Legislative efforts to restructure the nation's telephone industry dramatically are bogged down in several intense controversies about the future shape of the Bell System.

A potential key player in the battle, Sen. Howard Metzenbaum (D-Ohio), chairman of the Senate antitrust subcommittee, has blasted a bail now before the House Commerce Committee that would, in part, permit American Telephone & Telegraph Co. to enter telecommunications markets from which it is barred.

Warning of a threat to Bell competitors, particularly in the equipmenet field, Metzenbaum said the bill, which passed a House communications subcommittee in January by a 13-to-1 vote, will allow AT&T to destroy competition in the industry.

"I will flatly predict here and now that unless the protections written into this bill are greatly strengthened, an unleashed AT&T will literally wipe up the floor with its smaller competitors," Metzenbaum told a trade group the other day.

Although a companion telecommunications bill has yet to be introduced in the Senate, Metzenbaum threatened to get into a jurisdictional fight with the Senate Commerce Committee, if his subcommittee does not get a say-so in the consideration of the bill.

In addition to Metzenbaum's blast at the House efforts, Rep. Peter Rodino (D-N.J.) chairman of the House Judiciary Committee, has written to that chamber's Commerce Committee seeking tougher language on the fate of the Bell System in the bill under consideration.

That tougher language comes from a Feb. 20 letter to Rodino from M. Litvack, chief of the Justice Department's antitrust division. In three parts, Litvack asked the House to consider provisions that specifically would not allow the bill to be construed as altering the ultimate result of the government's massive antitrust suit to break up AT&T.

But those concerns with the House bill may be mitigated by the fact that Rep. Lionel Van Deerlin (D-Calif.)., chairman of the subcommittee that produced the communications rewrite bill, is willing to accept the Litvack language. Other members of the Commerce Committee are also likely to support those chances.

A less visible and potentially more significant roadblock to the telephone package, however, is a simmering controversy about what is known as "information sharing."

Shources say that this issue, more than any other, may determine whether the House committee ever seriously considers the telephone bill. In essence the flap, so far barely before the public, centers on how much information Bell System subsidiaries will be permitted to share with each other. "If this issue isn't solved, the bill might be dead," a knowledgeable source said.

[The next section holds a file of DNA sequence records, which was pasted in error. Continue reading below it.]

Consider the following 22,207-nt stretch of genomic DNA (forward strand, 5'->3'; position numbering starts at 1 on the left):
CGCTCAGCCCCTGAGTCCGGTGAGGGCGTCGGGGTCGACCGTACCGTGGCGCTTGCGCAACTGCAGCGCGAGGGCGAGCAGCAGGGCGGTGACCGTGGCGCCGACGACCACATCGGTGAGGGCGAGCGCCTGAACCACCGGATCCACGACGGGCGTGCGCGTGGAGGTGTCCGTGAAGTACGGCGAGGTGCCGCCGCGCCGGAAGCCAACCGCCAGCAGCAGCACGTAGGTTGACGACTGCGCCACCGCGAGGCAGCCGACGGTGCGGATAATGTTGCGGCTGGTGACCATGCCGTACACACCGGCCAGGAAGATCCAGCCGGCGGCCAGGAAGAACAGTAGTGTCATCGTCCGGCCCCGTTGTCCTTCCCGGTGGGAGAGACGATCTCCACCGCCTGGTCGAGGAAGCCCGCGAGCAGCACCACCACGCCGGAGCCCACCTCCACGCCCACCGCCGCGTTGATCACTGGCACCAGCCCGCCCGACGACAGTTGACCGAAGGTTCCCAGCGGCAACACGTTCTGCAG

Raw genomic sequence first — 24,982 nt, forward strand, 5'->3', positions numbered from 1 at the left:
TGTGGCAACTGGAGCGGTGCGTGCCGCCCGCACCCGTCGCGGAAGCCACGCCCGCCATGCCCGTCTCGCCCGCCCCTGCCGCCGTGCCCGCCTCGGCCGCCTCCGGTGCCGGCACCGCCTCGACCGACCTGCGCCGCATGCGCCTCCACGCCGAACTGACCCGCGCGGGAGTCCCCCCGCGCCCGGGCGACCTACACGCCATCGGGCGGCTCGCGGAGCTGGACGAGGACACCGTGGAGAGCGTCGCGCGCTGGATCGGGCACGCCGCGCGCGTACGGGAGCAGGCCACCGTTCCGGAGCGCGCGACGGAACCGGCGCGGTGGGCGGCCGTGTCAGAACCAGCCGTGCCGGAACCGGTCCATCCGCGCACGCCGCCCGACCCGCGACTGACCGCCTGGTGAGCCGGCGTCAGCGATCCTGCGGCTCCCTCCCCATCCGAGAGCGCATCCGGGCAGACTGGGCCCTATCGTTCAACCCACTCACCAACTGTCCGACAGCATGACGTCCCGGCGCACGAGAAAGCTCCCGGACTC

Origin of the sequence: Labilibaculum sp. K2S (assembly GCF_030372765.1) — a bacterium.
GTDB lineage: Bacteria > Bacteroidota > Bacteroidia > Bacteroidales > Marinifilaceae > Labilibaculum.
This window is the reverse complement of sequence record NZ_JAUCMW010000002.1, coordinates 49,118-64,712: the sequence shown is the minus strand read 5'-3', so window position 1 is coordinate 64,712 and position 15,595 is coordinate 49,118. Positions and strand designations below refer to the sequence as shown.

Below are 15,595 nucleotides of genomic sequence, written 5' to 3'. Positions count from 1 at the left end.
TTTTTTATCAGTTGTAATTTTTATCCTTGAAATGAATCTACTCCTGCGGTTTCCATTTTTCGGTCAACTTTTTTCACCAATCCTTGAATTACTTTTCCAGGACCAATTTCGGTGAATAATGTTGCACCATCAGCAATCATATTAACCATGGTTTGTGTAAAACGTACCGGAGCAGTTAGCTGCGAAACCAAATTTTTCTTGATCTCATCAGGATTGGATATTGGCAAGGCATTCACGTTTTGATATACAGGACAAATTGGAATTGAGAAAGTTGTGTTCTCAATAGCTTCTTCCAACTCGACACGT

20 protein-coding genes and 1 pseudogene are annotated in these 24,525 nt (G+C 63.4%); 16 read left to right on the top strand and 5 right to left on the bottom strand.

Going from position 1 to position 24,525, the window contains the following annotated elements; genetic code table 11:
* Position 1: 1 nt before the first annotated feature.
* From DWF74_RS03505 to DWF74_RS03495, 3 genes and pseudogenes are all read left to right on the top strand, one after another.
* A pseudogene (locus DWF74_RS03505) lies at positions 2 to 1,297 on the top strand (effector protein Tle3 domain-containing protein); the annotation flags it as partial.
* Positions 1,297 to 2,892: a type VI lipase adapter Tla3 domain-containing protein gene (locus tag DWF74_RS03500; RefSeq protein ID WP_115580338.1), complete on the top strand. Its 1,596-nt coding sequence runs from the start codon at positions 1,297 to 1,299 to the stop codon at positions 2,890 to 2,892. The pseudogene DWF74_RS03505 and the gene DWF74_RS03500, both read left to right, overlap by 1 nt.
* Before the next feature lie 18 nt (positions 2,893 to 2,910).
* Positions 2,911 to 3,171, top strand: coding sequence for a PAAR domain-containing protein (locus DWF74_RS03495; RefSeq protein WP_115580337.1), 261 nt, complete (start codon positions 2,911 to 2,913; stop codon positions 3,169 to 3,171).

Members of the Commerce Committee have asked for a wide variety of revisions to the bill, some of which virtually would bar AT&T workers from discussing their work over lunch. Some of the still-secret language effectively would result in the Bell System's divestiture of some of its units.

The bill would modify provisions of a 1956 consent decree between the government and AT&T that in essence requires Bell to stay out of unregulated sectors of the industry.

Through accounting provisions of a 1956 consent decree between the government and AT&T that in essence requires Bell to stay out of unregulated sectors of the industry.

Through accounting procedures and the establishment of fully separate subsidiaries, the House bill would end years of AT&T complaints about the terms and interpretations of that decree.

That message was reiterated just yesterday when AT&T released its 1979 annual report. Noting his concerns about maintaining the "unitary management" of the Bell System and a need for "mechanisms" to deal with the problems of transition to a competitive environment, AT&T Chairman Charles Brown then addressed the question of the 1956 decree.

"No longer does it make sense to deny the Bell System the opportunity to compete in unregulated markets," Brown wrote. He went on to say that legislation is necessary and feasible.

Metzenbaum, for one, thinks there is something sinister in AT&T's approach to the House bill. "AT&T would do legislatively -- in the halls of Congress -- that which it probably can't do in the courts," Metzenbaum said in his speech.

"It's obvious, you can't hire a lobbyist in the court. You can hire the best and most expensive firms to lobby the Congress."

Whether any of that lobbying has been worth the cost could depend on whether the House moves quickly. Congress will go into recess in a month, and some observers say that if the bill's advocates don't get it moving, it may be dead for the current session.